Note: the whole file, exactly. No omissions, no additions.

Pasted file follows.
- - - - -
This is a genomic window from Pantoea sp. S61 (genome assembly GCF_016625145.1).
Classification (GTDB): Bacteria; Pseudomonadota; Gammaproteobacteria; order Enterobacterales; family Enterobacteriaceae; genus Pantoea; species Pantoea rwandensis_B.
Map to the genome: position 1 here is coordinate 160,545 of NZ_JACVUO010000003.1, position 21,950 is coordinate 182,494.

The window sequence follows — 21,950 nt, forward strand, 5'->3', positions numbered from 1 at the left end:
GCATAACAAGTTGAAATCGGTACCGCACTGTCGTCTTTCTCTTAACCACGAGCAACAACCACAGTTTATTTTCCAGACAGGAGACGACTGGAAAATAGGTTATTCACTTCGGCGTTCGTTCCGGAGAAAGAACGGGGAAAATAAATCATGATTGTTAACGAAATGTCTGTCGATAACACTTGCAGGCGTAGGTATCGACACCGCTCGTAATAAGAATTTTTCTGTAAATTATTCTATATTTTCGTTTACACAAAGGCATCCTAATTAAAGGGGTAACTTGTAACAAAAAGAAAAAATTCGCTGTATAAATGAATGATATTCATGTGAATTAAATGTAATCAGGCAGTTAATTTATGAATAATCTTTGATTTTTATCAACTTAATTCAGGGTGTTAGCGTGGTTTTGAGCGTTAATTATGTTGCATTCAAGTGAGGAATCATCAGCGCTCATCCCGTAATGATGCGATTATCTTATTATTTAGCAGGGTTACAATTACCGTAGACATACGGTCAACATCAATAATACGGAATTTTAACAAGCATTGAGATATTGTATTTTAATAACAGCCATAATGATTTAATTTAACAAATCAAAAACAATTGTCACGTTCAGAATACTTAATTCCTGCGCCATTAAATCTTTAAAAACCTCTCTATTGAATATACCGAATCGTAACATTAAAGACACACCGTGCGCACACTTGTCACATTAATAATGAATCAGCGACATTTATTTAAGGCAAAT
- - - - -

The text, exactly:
This is a genomic window from Pantoea sp. S61 (genome assembly GCF_016625145.1).
Classification (GTDB): Bacteria; Pseudomonadota; Gammaproteobacteria; order Enterobacterales; family Enterobacteriaceae; genus Pantoea; species Pantoea rwandensis_B.
Map to the genome: position 1 here is coordinate 160,545 of NZ_JACVUO010000003.1, position 21,950 is coordinate 182,494.

The window sequence follows — 21,950 nt, forward strand, 5'->3', positions numbered from 1 at the left end:
GCATAACAAGTTGAAATCGGTACCGCACTGTCGTCTTTCTCTTAACCACGAGCAACAACCACAGTTTATTTTCCAGACAGGAGACGACTGGAAAATAGGTTATTCACTTCGGCGTTCGTTCCGGAGAAAGAACGGGGAAAATAAATCATGATTGTTAACGAAATGTCTGTCGATAACACTTGCAGGCGTAGGTATCGACACCGCTCGTAATAAGAATTTTTCTGTAAATTATTCTATATTTTCGTTTACACAAAGGCATCCTAATTAAAGGGGTAACTTGTAACAAAAAGAAAAAATTCGCTGTATAAATGAATGATATTCATGTGAATTAAATGTAATCAGGCAGTTAATTTATGAATAATCTTTGATTTTTATCAACTTAATTCAGGGTGTTAGCGTGGTTTTGAGCGTTAATTATGTTGCATTCAAGTGAGGAATCATCAGCGCTCATCCCGTAATGATGCGATTATCTTATTATTTAGCAGGGTTACAATTACCGTAGACATACGGTCAACATCAATAATACGGAATTTTAACAAGCATTGAGATATTGTATTTTAATAACAGCCATAATGATTTAATTTAACAAATCAAAAACAATTGTCACGTTCAGAATACTTAATTCCTGCGCCATTAAATCTTTAAAAACCTCTCTATTGAATATACCGAATCGTAACATTAAAGACACACCGTGCGCACACTTGTCACATTAATAATGAATCAGCGACATTTATTTAAGGCAAAT